Non-licensed people can teach if they meet certain requirements.

A BILL FOR AN ACT

Relating to teacher qualifications.

Be It Enacted by the People of the State of Oregon:
SECTION 1. (1) Notwithstanding ORS 338.135 and 342.173, a person employed by a school district or a public charter school may teach without being licensed by or registered with the
Teacher Standards and Practices Commission (TSPC) if:

Notwithstanding ORS 338.135 and 342.173 — Notwithstanding means forget about these laws. Not usually a good thing. What laws should we ignore? ORS 338.135 defines among other things employees licensure and registration requirements and collective bargaining rights. ORS 342.173 states the effect of employing unlicensed teacher or administrator by certain districts including penalties and fines for hiring non-licensed teachers. A person employed by a school district or a public charter school may teach without being licensed by or registered with the Teacher Standards and Practices Commission if:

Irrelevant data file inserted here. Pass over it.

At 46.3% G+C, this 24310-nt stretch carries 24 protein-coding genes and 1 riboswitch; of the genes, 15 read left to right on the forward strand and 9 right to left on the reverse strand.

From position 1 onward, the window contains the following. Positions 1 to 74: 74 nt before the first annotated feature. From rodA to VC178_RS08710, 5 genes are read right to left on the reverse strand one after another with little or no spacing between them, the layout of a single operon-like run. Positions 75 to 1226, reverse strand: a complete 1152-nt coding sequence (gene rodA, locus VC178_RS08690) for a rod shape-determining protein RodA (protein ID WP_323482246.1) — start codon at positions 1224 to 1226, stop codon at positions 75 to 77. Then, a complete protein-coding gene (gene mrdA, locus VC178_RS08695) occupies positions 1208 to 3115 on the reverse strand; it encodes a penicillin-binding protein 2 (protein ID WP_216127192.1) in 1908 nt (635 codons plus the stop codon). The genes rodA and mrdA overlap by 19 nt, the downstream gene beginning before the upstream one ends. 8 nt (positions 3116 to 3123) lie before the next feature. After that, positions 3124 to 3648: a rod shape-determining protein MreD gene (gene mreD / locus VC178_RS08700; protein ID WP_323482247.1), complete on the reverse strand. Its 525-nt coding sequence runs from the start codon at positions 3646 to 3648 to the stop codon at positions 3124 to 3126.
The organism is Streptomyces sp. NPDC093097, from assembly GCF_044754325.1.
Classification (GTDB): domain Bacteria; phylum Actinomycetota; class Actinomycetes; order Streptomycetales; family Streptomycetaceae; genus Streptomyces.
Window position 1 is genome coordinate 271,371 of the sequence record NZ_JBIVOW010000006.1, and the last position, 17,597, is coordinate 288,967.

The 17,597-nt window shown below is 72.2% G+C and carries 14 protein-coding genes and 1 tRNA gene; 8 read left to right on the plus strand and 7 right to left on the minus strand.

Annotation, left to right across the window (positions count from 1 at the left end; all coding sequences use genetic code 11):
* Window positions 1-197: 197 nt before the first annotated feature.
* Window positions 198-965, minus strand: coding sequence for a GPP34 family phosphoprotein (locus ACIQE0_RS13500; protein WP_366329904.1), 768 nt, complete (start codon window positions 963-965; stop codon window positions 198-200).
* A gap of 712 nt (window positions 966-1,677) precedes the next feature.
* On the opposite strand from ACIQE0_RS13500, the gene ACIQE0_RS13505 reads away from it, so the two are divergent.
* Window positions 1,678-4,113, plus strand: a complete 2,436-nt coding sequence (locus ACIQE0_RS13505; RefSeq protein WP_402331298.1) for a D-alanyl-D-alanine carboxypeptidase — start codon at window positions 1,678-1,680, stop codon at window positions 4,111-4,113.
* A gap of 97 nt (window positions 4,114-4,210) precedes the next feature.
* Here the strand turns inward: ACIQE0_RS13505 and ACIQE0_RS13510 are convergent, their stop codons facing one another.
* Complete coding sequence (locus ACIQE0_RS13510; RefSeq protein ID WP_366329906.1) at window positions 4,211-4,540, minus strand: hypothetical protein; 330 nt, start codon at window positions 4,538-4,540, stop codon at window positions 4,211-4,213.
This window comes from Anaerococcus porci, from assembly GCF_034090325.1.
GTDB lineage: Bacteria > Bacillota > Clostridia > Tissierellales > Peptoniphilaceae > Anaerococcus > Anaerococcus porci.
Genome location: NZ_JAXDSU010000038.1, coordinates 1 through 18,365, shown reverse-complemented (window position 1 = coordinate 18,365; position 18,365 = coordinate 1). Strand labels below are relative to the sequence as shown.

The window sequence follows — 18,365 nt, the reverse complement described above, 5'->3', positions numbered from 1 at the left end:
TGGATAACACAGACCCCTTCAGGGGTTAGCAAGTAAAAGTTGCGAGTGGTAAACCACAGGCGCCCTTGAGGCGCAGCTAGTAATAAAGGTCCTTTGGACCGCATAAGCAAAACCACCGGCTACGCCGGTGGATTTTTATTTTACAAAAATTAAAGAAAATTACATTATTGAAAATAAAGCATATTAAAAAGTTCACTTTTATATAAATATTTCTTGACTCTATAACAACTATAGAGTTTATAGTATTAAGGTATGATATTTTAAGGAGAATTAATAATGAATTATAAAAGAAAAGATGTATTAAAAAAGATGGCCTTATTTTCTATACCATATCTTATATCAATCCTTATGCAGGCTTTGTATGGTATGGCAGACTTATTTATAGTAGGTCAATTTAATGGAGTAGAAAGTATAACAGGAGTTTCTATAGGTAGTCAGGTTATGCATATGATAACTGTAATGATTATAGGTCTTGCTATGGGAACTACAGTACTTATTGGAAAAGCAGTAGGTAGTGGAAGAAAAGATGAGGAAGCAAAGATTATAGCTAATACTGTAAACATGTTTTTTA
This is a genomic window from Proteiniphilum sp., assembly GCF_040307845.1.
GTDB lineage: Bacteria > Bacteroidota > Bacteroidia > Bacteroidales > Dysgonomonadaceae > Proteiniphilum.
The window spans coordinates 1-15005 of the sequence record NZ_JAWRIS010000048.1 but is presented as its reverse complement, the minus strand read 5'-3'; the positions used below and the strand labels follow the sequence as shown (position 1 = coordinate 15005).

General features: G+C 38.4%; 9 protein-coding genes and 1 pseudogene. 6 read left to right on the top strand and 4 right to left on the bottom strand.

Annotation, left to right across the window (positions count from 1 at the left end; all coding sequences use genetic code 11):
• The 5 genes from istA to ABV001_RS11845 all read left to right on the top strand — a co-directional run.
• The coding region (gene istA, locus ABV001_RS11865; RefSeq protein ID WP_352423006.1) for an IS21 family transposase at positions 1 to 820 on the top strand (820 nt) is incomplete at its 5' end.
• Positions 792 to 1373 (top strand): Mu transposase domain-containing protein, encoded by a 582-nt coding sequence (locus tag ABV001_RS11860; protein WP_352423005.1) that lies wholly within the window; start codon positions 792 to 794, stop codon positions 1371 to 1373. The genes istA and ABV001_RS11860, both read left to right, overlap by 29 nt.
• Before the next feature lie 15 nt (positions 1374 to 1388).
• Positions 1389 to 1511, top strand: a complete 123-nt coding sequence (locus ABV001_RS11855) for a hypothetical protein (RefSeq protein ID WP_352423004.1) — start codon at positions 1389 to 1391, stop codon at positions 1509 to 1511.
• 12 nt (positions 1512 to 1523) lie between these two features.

(a) The person is teaching only courses for which the State Board of Education has not adopted academic content standards as required by ORS 329.045;

ORS 329.045 is a revision of common curriculum goals, performance indicators, diploma requirements, essential learning skills and academic content standards. This includes rigorous academic content standards in mathematics, science, English, history, geography, economics, civics, physical education, health, the arts and second languages. This list seems to be fairly inclusive. What courses would the non-licensed teacher be able to teach? Is there a shortage of certified teachers in some courses? What are they? Why not name them in the bill?

I contacted TSPC and asked this question. The response: